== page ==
Re: Is a For loop always a no-no?

*To*: mathgroup at smc.vnet.net*Subject*: [mg50333] Re: Is a For loop always a no-no?*From*: Bill Rowe <readnewsciv at earthlink.net>*Date*: Fri, 27 Aug 2004 02:57:56 -0400 (EDT)*Sender*: owner-wri-mathgroup at wolfram.com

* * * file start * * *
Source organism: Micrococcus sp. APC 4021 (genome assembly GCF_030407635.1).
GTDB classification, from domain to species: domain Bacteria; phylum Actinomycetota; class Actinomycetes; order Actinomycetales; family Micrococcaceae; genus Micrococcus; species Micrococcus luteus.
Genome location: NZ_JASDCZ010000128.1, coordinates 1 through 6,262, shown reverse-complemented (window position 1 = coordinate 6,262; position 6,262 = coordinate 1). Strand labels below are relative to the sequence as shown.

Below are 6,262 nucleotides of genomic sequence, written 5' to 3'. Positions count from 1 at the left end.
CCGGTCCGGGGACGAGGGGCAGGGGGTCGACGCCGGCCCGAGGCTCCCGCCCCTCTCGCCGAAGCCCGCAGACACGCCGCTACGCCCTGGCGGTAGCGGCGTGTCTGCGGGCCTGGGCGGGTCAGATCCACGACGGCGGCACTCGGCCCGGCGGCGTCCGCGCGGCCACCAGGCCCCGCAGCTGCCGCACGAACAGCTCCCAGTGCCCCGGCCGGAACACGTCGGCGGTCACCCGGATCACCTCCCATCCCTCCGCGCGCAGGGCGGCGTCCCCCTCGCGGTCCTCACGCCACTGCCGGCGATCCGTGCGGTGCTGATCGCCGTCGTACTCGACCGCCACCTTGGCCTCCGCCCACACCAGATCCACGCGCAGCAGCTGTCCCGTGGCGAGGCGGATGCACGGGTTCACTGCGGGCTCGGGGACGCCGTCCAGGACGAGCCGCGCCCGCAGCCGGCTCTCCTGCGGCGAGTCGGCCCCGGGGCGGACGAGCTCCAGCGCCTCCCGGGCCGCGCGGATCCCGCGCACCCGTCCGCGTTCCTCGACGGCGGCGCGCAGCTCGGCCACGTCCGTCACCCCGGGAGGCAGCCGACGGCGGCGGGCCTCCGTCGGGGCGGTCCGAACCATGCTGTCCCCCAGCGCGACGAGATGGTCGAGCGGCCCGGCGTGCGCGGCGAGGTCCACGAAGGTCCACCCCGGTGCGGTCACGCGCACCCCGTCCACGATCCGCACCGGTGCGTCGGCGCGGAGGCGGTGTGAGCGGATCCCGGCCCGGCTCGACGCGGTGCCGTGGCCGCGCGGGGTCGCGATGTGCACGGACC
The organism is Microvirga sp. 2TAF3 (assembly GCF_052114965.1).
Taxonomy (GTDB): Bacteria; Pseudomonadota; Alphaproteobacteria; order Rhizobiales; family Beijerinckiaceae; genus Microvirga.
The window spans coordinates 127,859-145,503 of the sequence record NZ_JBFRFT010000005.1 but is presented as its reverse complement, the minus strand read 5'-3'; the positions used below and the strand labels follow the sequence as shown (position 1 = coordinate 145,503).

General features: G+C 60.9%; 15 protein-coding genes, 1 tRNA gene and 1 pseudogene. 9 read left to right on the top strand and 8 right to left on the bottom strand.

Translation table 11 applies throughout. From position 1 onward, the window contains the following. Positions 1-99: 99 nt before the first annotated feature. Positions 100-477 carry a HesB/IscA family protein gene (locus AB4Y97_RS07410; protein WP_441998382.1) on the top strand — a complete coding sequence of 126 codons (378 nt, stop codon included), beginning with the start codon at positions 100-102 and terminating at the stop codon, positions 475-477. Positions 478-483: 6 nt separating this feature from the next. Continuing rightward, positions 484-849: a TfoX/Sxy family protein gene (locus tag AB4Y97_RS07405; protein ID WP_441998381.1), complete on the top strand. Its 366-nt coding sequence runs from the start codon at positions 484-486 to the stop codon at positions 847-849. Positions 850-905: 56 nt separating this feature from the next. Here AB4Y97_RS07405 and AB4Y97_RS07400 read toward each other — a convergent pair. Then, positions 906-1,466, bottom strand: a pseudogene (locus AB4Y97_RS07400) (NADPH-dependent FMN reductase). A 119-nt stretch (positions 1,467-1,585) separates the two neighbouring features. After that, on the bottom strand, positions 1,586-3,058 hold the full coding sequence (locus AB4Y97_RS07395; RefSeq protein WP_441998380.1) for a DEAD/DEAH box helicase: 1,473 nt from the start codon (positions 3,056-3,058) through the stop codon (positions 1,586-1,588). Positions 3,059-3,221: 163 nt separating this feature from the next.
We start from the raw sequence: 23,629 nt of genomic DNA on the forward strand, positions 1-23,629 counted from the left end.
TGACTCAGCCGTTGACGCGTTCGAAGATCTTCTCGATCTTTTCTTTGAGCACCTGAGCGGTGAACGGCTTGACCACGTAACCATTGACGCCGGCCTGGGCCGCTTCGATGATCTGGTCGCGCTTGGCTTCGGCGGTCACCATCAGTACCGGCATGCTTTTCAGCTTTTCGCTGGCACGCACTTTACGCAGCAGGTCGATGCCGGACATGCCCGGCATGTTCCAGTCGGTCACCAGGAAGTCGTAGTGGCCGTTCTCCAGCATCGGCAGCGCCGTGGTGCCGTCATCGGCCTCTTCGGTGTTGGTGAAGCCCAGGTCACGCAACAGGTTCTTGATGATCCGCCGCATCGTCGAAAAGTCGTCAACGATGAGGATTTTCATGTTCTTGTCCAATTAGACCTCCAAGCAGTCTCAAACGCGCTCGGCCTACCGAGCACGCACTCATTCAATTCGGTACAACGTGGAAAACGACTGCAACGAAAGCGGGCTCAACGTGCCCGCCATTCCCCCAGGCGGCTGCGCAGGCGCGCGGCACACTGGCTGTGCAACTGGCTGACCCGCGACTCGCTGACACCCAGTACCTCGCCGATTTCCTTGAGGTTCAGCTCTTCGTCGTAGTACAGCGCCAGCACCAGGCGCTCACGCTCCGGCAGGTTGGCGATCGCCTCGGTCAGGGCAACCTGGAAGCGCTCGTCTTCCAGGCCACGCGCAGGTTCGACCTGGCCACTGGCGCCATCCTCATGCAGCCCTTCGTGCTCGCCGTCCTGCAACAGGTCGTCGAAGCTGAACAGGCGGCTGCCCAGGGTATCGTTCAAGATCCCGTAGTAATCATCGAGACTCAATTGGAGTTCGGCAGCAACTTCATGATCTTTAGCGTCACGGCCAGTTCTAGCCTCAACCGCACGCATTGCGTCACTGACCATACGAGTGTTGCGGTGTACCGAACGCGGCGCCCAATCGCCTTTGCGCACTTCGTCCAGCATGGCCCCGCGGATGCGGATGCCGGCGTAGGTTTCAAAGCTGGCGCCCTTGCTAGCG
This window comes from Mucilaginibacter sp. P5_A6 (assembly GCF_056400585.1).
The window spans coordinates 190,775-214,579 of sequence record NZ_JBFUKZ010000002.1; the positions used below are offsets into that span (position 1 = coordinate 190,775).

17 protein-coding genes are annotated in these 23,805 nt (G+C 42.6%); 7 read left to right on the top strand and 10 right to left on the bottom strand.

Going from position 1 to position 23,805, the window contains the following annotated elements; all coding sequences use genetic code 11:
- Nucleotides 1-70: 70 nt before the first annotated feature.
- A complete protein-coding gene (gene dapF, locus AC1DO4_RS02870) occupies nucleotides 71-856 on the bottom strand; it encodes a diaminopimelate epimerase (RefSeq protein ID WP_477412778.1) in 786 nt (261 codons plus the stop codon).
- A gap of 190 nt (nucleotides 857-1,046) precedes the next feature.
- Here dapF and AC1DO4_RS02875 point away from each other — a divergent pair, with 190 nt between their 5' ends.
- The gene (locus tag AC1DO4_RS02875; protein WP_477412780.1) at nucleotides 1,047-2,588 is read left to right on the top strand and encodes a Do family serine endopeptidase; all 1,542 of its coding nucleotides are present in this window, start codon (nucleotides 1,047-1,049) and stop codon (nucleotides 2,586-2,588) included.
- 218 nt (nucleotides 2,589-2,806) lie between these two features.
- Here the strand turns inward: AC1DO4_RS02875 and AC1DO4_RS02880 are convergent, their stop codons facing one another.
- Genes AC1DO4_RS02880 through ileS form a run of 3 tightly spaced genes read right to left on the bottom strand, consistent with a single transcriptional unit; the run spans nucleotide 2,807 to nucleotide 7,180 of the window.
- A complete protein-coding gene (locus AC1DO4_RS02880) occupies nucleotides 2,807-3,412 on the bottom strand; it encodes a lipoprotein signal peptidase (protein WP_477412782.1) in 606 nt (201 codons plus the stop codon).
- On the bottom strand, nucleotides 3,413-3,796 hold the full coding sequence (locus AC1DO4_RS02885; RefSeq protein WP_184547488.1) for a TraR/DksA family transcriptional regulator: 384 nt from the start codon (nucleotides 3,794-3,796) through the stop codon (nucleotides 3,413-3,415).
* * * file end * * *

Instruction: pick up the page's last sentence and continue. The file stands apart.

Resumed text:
On 8/26/04 at 6:51 AM, rob at pio-vere.com (1.156) wrote: >I realize that many times some form of Mathematica built in array >function will do the needed job. Here I have a matrix containing >individual data traces in rows y[[i]]. I want to make matrix >containing the corresponding derivative signals in rows yd[[i]]. I >get this done using the following For loop. Matrix yd has been >initialized (it wouldn't work with out it). >For[i = 1, i < n, i++, yd[[i]] = Drop[RotateLeft[y[[i]]] - y[[i]], >-1]]; >I tried the obvious (to me): yd = Drop[RotateLeft[y] -y, -1]; From this last, it looks to me like you are looking for the difference between subsequent elements of the list. If so, ListConvolve[{1,-1},list] will do what you want, i.e., y = Table[Subscript[x, n], {n, 5}]; Drop[RotateLeft[y] - y, -1] == ListConvolve[{1, -1}, y] True So, for a matrix where you want to do this for each row simply Map ListConvolve to each row, i.e., ListConvolve[{1,-1},#]&/@y where y is the matrix -- To reply via email subtract one hundred and four